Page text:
Wednesday, March 28, 2012

What are you entitled to? Whadda you got?

Charles J. sykes of the Wisconsin Policy Institute describes how we have become an entitlement society in which people just expect the government to pay for stuff for them.
A record 46.5 million Americans rely on food stamps, and in 2010 the federal government paid out more money in the form of benefits than it collected in federal income taxes. But perhaps the most striking measure of the success of the entitlement state has been the way it’s eroded the stigma of being on the dole, while spreading dependency as a virtue as widely as possible. In other words: Everybody should buy everybody’s free lunch. And free breakfast too. (Did I mention free dinner also would be nice?)

The cultural shift has become so pronounced today that even some progressives are showing signs of unease. Were it not for her impeccable ideological pedigree, Alexandra Pelosi, daughter of Nancy Pelosi, former Speaker of the House, might have irreparably damaged her standing with her mother’s friends when she produced a brief video for HBO about her recent encounters outside a New York welfare office. In the Pelosi video, a man waiting in line is drinking beer and smoking cigarettes as he admits that he’s fathered five children by four different mothers. “I’m here to get a check … whatever they’ve got to offer,” he explains. “It’s not like they’ve got a checklist … I’m just here to get what I can get.”

Of course he was.

In the video, Alexandra Pelosi quizzes one man: “Why should I help you? Why should my tax dollars be going to you?” He replies, “Because my ancestors came here to help build this place – my ancestors, the slaves.” The last time the man worked, he says, was “half a decade” ago.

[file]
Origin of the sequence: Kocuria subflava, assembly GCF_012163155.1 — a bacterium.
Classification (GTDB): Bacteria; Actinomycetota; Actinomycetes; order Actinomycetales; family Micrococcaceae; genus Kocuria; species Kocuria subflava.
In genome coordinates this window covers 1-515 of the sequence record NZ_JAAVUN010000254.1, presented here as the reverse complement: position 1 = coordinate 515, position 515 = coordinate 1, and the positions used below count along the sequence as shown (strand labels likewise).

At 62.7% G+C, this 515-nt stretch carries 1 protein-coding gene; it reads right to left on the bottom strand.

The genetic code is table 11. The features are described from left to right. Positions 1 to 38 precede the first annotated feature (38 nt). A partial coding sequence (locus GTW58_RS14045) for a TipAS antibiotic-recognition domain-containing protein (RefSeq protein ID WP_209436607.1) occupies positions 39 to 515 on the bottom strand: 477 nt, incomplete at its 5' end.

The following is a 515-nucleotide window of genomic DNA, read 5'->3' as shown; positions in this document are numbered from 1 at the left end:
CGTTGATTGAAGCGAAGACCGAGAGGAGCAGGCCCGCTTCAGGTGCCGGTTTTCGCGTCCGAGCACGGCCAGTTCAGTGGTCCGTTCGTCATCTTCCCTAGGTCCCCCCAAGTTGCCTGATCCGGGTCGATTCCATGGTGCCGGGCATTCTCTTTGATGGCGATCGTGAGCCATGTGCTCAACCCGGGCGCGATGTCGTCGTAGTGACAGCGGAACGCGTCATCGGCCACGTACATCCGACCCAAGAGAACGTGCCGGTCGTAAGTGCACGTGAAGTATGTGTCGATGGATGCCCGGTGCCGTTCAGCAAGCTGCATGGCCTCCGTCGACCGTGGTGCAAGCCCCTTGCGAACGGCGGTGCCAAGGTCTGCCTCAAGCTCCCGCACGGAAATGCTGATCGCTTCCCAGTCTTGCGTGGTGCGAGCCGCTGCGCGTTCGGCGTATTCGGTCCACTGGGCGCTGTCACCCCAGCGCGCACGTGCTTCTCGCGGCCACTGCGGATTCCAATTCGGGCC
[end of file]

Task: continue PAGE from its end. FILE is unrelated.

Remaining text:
Around the country, there is a lot of “taking” going on. There was some mild bureaucratic embarrassment in Michigan recently when a 24-year-old woman who won $1 million in the state lottery was found to be collecting food assistance. “I feel it’s okay because, I mean, I have no income and I have bills to pay,” explained the woman, Amanda Clayton. “I have two houses.” She was utterly without embarrassment of any kind.
Remember this woman who thought that electing Obama in 2008 would mean that "Obama would pay for my gas and mortgage." I wonder if she's disappointed now.

It reminds me of that line from The Wild One when Marlon Brando's character is asked what he's rebelling against and his reply is "Whadda you got?"

Today the question is "What are entitled to?" and the answer is "Whadda you got?"